Packet loss in VLAN setup

Unanswered Question
Sep 7th, 2008

I have a Cisco 1812 router which currently provides internet for an office LAN. FE0 connects to the internet. FE1 (the second WAN port of the router) connects to a LAN switch to which all LAN devices are connected to. This works fine so far.

I now want to transition the LAN connection from FE1 to one of the LAN ports on the Cisco in order to utilize VLANs and other functions.

The configuration of FE1 before the transition is:

interface FastEthernet1

ip address

ip broadcast-address

ip nat inside

ip virtual-reassembly

duplex auto

speed auto

no cdp enable


Now I thought I simply setup VLAN 10 the same way, take FE1 down, and add FE9 in access mode to VLAN 10, unplugging FE1 and plugging the same cable into FE9.

Configuration changes:


interface FastEthernet1

no ip address

no ip broadcast-address



interface vlan 10

ip address

ip broadcast-address

ip nat inside

ip virtual-assembly


interface FastEthernet 2

switchport access vlan 10


interface FastEthernet 9

switchport access vlan 10


Then I plug the cord from FE1 to FE9. If I connect a computer to FE2 I don't have issues. Everything works fine.

However, all devices connected the LAN switch have problems. If I run a "ping" on any of those computers I see a packet loss of about 50-60%. I tried different cables and different ports. It does not seem to be a simple hardware issue. When I enable "debug ip icmp" I can see that the router only infrequently sends the replies. It seems as either the incoming ICMP packet on the router gets lost or not processed correctly. pings from the router to devices in the LAN, e.g. "ping" seem to work fine. No loss reported.

What could possibly cause this packet loss?

I have this problem too.
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Calin Chiorean Mon, 09/08/2008 - 02:08


I don't understand where is the ports FE2 and FE9 (a switch connected to FE1 on the router maybe) ?

Please clarify!




Gerald Vogt Mon, 09/08/2008 - 03:42

The 1812 has two WAN ports FE0 and FE1. It has 8 LAN ports FE2 to FE9.

Currently, FE1 connects to the main LAN switch (a simple managed Planex switch). In the future I want to run the Planex into the FE9 port of the 1812 so that I am able to start using the capabilities of the LAN switch in the 1812.

FE2 is just another LAN port which I have assigned to the same VLAN on the 1812 for testing.

Calin Chiorean Mon, 09/08/2008 - 03:52

"Then I plug the cord from FE1 to FE9"

You did a loop on the router. Why?

The idea, as I see it is like this. You have 2 WAN interfaces, one primary, one backup (or load sharing or whatever you want) but this remains your WAN connections.

You configure a "interface vlan 10" (it's OK how you did it) and then FE9 configure as a trunk that allow carrying VLAN 10. You connect FE9 to the switch (Planex) and in this you connect your clients. Another approach would be to configure the LAN ports on FE1 as access ports and connect there directly clients. Or you can mixt the 2 methods above, but do not connect a switch into a access port.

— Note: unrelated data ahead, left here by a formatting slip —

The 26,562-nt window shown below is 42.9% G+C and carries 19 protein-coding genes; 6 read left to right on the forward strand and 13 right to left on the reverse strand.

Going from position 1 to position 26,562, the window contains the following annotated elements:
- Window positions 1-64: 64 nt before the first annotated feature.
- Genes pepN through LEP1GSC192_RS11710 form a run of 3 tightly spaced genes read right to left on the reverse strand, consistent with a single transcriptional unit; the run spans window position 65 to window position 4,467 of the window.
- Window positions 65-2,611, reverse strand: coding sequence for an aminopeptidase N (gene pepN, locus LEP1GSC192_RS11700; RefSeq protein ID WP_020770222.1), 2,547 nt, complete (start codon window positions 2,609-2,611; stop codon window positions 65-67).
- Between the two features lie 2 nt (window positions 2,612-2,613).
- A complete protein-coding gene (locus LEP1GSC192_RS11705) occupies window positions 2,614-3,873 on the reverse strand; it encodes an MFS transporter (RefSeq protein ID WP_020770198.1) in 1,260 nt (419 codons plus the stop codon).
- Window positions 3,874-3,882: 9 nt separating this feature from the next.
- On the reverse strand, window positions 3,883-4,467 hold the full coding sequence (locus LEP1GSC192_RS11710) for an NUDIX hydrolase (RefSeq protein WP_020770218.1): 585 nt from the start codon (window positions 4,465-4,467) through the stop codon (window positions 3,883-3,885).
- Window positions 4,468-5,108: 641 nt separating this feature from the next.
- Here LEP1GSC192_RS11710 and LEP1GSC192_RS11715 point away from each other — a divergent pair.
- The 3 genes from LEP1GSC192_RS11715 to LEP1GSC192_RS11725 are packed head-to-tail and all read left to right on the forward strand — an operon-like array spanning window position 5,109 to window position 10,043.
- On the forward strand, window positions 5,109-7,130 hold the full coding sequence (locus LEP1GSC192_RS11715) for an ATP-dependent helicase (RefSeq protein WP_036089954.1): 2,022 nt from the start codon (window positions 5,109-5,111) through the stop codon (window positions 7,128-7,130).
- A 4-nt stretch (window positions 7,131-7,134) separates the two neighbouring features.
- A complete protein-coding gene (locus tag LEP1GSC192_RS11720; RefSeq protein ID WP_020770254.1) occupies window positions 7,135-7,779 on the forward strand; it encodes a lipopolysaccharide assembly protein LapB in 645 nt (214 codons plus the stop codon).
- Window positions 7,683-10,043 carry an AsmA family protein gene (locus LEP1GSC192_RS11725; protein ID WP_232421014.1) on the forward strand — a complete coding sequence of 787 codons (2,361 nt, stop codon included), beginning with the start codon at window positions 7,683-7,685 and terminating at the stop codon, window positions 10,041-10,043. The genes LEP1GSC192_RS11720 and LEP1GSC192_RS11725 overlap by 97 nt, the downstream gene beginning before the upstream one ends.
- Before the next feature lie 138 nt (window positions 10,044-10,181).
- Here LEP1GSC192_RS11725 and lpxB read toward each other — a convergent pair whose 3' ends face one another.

Tell me if it is working like this!

Good luck!



Gerald Vogt Mon, 09/08/2008 - 03:58

I unplug the cable from FE1 and plug that same cable into FE9.

The person who set this router up used the WAN port FE1 for the LAN connection. I want to change that.

The Planex switch is managed, but currently only port-pased. The LAN only consists of a single VLAN at the moment.

FE1 is a WAN port. It cannot be configured for VLANs. The LAN switch in the 1812 consists only of ports FE2-FE9.

Giuseppe Larosa Mon, 09/08/2008 - 13:01

Hello Gerald,

FE1 is a router port and can be connected to a switch with a straigh cable.

Later, you plug the same cable into FE9 that is part of an etherswitch module: in old times connecting two switch ports required a cross-over cable.

I would try to use a cross-over cable.

Hope to help


Gerald Vogt Mon, 09/08/2008 - 13:54

Hi Guiseppe,

both router and Planex switch are not really from the old times. Both are auto-sensing cross-cables. I thought if the auto-sensing does not work there would be no connection at all and not a 75% packet loss in one direction only. I'll see if I find a cross-cable anyway. Haven't used those for a long time. I'll also try to put a different unmanaged switch into the connection to test whether this helps.

Thanks, Gerald

Gerald Vogt Mon, 09/08/2008 - 14:00

Some additional information, making the whole thing even more confusing to me:

When the Planex is connected to the FE9 port as I want it to be.

* pings from a computer to the cisco have 75% packet loss.

* each packet which goes through shows up in "debug ip icmp" on the cisco.

* if I ping the computer on the cisco (ping repeat 1000) I have no packet loss at all.

* I currently connect through the internet and ssh to the cisco (FE0/Dialer0). Another interesting observation is whenever the Cisco gets some of the ICMP echo requests from the computer the SSH session will hang temporarily. If the computer happens to successfully send 5 echo requests in a row to the cisco the SSH session basically hangs for 5 seconds. As long as the pings fail the SSH session is fine. So it seems as if those pings make it to the router but even though they don't appear in the 'debug ip icmp' output.

Calin Chiorean Mon, 09/08/2008 - 20:43

Hi Gerald!

Do this simple test. Connect one PC to a port (FE8 for example) and ping the Cisco router Do you have any packet loss?

Configure FE8 as trunk that is permitting VLAN 10, connect the Planex to it, connect the PC to Planex and ping the Do you have packet loss?

If yes, then is something weird with Planex switch. Try to switch it with another sw, different brand, if it is possible.If not, then your FE9 on the Cisco has a problem.